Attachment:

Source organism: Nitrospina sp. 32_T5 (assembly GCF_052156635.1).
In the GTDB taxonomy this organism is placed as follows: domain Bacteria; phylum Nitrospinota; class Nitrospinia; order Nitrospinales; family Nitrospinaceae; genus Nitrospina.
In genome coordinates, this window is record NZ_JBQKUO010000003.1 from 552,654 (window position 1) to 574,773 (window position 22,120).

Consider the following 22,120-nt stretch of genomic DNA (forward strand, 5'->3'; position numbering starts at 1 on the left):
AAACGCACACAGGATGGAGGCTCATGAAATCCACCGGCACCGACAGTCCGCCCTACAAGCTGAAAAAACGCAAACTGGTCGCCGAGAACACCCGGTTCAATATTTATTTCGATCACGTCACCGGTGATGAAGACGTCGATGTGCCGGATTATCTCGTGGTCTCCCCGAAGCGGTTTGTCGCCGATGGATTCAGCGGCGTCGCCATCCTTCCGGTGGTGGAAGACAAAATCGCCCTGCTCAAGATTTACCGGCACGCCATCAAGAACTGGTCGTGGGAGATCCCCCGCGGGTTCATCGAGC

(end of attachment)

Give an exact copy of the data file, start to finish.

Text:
Source organism: Nitrospina sp. 32_T5 (assembly GCF_052156635.1).
In the GTDB taxonomy this organism is placed as follows: domain Bacteria; phylum Nitrospinota; class Nitrospinia; order Nitrospinales; family Nitrospinaceae; genus Nitrospina.
In genome coordinates, this window is record NZ_JBQKUO010000003.1 from 552,654 (window position 1) to 574,773 (window position 22,120).

Consider the following 22,120-nt stretch of genomic DNA (forward strand, 5'->3'; position numbering starts at 1 on the left):
AAACGCACACAGGATGGAGGCTCATGAAATCCACCGGCACCGACAGTCCGCCCTACAAGCTGAAAAAACGCAAACTGGTCGCCGAGAACACCCGGTTCAATATTTATTTCGATCACGTCACCGGTGATGAAGACGTCGATGTGCCGGATTATCTCGTGGTCTCCCCGAAGCGGTTTGTCGCCGATGGATTCAGCGGCGTCGCCATCCTTCCGGTGGTGGAAGACAAAATCGCCCTGCTCAAGATTTACCGGCACGCCATCAAGAACTGGTCGTGGGAGATCCCCCGCGGGTTCATCGAGC